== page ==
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Identity Provisioning to Identity Intelligence

Identity provisioning has evolved significantly over the last 8-10 years, with suite and point products providing an advanced array of system connectivity, workflow, audit, compliance and role life-cycle features to help manage user identities.  Why is this important?

The user identity and associated system accounts is a key area of information security control that many compliance initiatives, such as ISO 27001 clause 11 or SoX 404 focus on.  With the rise of insider threat, a complete and effective user life cycle management process is key.

Provisioning normally includes the following basic use cases:

  • CRUD (create, read, update, delete) actions for multiple system accounts centrally
  • Policy based associations and approvals
  • Role Based Access Control for entitlement association
  • Certification, audit and reporting for previous access control associations
  • Integration with an authoritative source of user identities

As provisioning has matured and become a standard requirement for many large organisations, so too have the products, vendors and services offerings that help to implement this sort of landscape.  With this maturity comes the need to derive much more business reporting to help drive RoI and TCO decisions as well as help to understand the effectiveness of identity controls and processes.

Where does this business information or 'intelligence' come from?  Most provisioning solutions will have touch points with many different platforms, components and services.  Feeds from authoritative sources, connectors to target systems, workflow queue information, historical reporting information, failed requests, policy breaches and so on.  Normally this information will be stored in a RDBMS or a database with pointers to where that information resides.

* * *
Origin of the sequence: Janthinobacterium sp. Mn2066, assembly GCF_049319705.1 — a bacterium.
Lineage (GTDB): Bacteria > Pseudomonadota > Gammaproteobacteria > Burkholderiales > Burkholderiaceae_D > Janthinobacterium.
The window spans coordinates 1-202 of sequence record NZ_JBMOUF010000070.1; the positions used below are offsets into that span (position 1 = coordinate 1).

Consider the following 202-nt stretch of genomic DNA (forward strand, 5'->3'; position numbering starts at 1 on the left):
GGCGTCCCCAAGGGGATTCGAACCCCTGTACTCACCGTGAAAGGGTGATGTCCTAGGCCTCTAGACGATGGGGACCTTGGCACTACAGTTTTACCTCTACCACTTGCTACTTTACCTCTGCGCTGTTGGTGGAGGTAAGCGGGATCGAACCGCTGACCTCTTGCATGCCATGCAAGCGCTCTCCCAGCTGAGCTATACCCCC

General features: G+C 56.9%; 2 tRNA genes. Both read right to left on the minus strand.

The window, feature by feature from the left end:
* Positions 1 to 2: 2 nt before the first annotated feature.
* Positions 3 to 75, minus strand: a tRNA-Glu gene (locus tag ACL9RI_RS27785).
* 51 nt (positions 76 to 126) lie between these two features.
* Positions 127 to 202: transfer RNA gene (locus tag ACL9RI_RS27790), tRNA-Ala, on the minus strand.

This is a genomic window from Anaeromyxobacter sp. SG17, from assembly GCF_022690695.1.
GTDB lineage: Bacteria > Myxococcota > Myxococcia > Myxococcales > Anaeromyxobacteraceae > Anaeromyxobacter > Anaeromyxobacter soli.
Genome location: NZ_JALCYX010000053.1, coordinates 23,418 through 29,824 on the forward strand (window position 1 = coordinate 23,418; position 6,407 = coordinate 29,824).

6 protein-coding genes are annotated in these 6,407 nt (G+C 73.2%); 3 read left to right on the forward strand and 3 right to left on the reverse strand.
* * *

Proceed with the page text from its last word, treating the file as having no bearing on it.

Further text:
The intelligence layer should attempt to transform the raw component infrastructure to something that resembles useful business information such as:
  • Which departments are seeing the highest access request changes?
  • Which roles are the most over or under used?
  • Which Separation of Duties policies are continually being breached?  Is this a user access issue or a policy definition issue?
  • Can we identify high risk users, access or transactions?
  • What reduction in help desk calls was attributable to self-service password resets?
  • Which users have seen the most access changes in the last 12 months?
This is all pertinent business information that helps not only to show value from a complex middle-ware infrastructure, but also helps to drive where security effort and in turn underlying risk is located.

Identity provisioning projects tend to be long complex affairs requiring deep business and technical under standing.  Whilst adding an intelligence layer may seem like added complexity, the reward in the form of increased business and risk understanding should be effort well spent.

(Simon Moffatt)


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